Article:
SAN MARCOS, TEXAS — Murmors and the soft click of trowels on soil echo from beneath a small tent in San Marcos. Five feet below ground, in a large 4 by 3 meter square, several Texas State University students busily scrape away dirt, layer by layer. The students, who are part of an archaeological field school, are learning how to carefully study and preserve a wealth of information left behind by people and animals thousands of years ago.
Dr. C. Britt Bousman, Assistant Professor in Texas State's Anthropology Department, is leading the class. For four weeks in June, his students have dug deeper and deeper into the ground at the Aquarena Center off Aquarena Springs Drive in San Marcos.
Their mission is to learn field research, mapping and recording so anything they find can be carefully analyzed and a picture pieced together of the people who once occupied the area.
"What we're interested in is the dynamic, but all we have is the static. Our job as archaeologists is to take the record and put it together as it was in the past," Bousman said. "Archaeology is like an experiment that happened 8,000 or 6,000 years ago, and all we're doing is recording those events."
The site is not far from the Blanco River, and several natural springs bubble up out of the ground, under what is now Spring Lake.
"Everywhere that you turn dirt, there's archaeology -- unless it's been disturbed," Bousman said.
While the archaeologists don't have a complete picture of the people that occupied the area just yet, they have come up with an idea from previous geologic research and the artifacts the students have found so far.
Bousman estimates the students have dug down to where ground level was about 7,000 years ago. The name of the people and their language has been lost in time, but archaeologists may be able to identify the people through their artifacts, especially through the stone points they made for hunting.
Bousman pulls out several plastic bags containing small stone points. Each bag is marked with information that says exactly where each point was found in the dirt. The flint artifacts were each made, or "knapped," by a skilled craftsman. They were probably meant to go on the end of spears or arrows. Bousman says more analysis has to be done, but he pointed out how the stones changed in appearance as time progressed and the environment changed.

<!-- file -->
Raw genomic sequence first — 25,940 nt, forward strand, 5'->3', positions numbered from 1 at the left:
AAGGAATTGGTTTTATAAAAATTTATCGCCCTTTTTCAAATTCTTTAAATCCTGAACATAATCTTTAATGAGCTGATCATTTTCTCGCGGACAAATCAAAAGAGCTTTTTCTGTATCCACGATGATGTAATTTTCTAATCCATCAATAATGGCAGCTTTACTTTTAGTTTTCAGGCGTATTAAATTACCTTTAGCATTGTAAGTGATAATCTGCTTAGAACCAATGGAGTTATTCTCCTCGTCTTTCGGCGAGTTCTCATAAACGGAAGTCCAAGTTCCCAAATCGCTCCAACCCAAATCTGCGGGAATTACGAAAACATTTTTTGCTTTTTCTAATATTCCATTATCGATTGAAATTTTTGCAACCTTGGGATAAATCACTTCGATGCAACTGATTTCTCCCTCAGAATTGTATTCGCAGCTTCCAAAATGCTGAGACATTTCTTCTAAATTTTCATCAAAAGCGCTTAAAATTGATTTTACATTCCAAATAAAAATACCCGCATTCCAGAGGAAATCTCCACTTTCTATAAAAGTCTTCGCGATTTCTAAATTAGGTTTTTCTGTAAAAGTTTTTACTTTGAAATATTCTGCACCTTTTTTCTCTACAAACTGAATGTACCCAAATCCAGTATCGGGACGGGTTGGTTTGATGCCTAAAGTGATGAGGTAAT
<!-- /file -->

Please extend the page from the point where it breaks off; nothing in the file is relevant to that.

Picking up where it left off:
Not far from where one group of students is digging, another group stands in thick clay mud, up above their ankles. Using hoses and their hands, they gently separate the soil from tiny pieces of shell, stone and bone. The soil comes out of the large square, and what's found will later be analyzed in a lab and by experts in bone and ancient plants.
According to Bousman, a wealth of information is coming from this process, because they are finding things like small bones, which can tell them what the people were eating.
He believes the people who lived in the area were not permanent settlers. Instead, they would set up camp for a week to a couple of months at a time. The area would have been attractive because, even in times of drought, the nearby springs would have continued to bubble.
But over time, the environment changed dramatically, and the people had to adjust to those changes.
According to his research, Bousman says, about 5,000 years ago, Central Texas was under such a severe drought, there were virtually no trees in the area. The landscape would have looked much different than it does today. It was harsh, and the people who lived in the area would have had to adapt in order to survive. He says his class is finding evidence of that in what they are pulling out of the ground.
Bison were very important to many ancient people in North America, and according to Bousman, it was no different for the people who occupied the Aquarena area.
"Bison have an effect on all structures of human society," Bousman said.
When bison were in the area, it appears the people made larger stone points. Bousman's students have also found bones that could be the remains of bison. But there are many times when, according to his research, the bison left Central Texas and went to the north. That's when the people had to adapt and rely on other food for survival.
"The environment is not stable. It's always changing," he said. "Looking at the finds helps us determine how people are surviving in the conditions."
The field school is expected to wrap up soon. They will backfill the site with sand to protect it until another class of students is ready to return. While looting is a major problem in Central Texas, Bousman believes the site at Aquarena will be safe, because of the constant patrols by the Texas State University police.
Bousman says his students have only scratched the surface. They believe they may find more evidence of human occupation as they go deeper in the ground and back in time. In fact, the findings may bring him and his students back in years to come.